One of the most perplexing aspects of Pagan religions for someone who is coming from Christianity is the multiplicity of deities. How can we tell the difference between Odin, Zeus and Jupiter, when all of them do the same thing? How is Hera significantly different from Danu? How is Kali different from The Morrigan? Why should I, as a new Pagan, start worshiping deities that I have been told my whole life are inferior to my God? How do I pick a deity pair that I can feel comfortable with?
All these questions are important, and each will be addressed in this article.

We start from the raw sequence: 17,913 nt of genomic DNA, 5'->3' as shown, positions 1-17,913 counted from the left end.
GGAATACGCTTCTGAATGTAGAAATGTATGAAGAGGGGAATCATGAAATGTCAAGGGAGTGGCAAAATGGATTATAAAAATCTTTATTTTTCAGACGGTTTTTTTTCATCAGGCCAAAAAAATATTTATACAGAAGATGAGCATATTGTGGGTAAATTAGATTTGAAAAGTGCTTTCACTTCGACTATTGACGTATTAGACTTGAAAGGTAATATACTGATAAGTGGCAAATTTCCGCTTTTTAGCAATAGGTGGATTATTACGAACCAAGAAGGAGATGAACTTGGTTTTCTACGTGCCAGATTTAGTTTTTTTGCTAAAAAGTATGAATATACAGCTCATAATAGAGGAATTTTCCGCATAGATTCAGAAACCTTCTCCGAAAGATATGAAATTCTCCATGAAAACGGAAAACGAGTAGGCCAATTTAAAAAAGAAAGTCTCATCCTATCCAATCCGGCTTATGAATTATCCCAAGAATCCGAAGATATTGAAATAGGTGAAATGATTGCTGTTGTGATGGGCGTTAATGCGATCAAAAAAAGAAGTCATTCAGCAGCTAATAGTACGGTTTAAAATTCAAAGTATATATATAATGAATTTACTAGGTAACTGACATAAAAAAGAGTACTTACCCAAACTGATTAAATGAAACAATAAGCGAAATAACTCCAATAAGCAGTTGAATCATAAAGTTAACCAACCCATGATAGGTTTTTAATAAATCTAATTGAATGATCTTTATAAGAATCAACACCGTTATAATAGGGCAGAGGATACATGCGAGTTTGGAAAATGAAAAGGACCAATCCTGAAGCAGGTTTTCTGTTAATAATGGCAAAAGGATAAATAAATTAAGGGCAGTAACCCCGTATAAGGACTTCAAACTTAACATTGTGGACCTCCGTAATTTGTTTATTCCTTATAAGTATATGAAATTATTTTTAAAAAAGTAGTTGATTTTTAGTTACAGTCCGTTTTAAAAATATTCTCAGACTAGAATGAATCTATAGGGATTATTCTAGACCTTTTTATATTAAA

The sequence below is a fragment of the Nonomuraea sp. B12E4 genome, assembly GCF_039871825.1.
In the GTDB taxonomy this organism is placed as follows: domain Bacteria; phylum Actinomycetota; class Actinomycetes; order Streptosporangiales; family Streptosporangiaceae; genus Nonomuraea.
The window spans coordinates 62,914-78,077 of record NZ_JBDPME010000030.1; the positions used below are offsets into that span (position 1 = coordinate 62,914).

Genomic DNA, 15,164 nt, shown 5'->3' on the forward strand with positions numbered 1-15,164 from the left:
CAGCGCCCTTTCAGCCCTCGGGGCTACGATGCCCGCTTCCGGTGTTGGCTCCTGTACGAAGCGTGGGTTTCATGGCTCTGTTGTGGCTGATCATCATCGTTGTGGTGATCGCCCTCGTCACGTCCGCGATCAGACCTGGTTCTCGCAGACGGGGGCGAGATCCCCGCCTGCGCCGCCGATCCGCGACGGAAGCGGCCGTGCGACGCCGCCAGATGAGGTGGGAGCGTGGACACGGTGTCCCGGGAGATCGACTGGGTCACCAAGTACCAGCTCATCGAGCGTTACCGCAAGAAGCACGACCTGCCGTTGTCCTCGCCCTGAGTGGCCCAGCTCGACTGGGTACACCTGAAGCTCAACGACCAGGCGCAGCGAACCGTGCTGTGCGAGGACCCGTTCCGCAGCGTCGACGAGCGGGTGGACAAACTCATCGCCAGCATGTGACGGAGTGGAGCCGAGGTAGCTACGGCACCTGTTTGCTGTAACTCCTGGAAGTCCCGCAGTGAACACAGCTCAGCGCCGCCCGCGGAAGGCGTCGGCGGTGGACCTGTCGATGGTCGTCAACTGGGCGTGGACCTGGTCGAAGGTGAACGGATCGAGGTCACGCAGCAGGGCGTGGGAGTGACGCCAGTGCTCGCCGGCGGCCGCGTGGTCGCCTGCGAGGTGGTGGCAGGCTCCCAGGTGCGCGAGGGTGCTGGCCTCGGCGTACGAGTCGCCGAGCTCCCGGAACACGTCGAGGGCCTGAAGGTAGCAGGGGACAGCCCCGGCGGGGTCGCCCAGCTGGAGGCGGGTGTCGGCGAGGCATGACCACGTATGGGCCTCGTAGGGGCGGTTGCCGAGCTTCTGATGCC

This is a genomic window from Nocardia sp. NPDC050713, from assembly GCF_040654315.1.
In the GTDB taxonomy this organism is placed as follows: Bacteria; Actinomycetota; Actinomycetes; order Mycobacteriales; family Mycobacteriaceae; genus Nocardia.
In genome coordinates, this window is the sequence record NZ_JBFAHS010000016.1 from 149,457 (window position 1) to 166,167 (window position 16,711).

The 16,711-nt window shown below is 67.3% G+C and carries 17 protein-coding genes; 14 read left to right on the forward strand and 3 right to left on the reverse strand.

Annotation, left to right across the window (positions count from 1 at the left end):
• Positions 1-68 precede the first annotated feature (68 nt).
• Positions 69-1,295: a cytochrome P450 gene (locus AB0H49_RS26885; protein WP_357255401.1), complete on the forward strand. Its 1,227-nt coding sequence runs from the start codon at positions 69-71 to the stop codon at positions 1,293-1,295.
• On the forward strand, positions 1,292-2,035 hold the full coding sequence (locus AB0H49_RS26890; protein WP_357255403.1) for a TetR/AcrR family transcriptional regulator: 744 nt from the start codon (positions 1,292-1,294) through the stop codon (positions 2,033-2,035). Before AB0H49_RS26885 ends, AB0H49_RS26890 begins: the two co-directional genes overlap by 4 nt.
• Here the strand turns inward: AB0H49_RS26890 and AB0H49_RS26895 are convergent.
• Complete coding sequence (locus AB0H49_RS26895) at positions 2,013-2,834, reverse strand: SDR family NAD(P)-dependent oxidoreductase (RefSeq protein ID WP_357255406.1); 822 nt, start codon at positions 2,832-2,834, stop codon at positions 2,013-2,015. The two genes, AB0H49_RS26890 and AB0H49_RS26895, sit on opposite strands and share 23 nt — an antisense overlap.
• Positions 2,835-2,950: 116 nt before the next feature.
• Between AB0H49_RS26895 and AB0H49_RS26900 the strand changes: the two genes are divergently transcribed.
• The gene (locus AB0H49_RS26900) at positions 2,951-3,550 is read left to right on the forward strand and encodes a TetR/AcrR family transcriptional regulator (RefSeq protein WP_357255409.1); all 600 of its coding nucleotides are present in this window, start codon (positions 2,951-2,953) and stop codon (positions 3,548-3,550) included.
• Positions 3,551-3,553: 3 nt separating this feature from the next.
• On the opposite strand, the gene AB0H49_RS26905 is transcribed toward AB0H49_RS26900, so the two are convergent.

One of the most important things to keep in mind is that despite what you may think you have read from James Frazier, Joseph Campbell or Robert Graves, these deities are NOT cardboard cutouts of each other. Just because you like the name Lillith, you cannot substitute Lillith for Tailtu. There is no divine “mosh pit” where all gods and goddesses get mixed up together and you can pull out a thoughtform here, an aspect there, a kami from this section, three from Column A, and five from Column B…. These deities have their own personality, their own life, their own interests and abilities. It may be that each mythology is based on universal concepts, but that is only applying analysis after the fact to something that already was.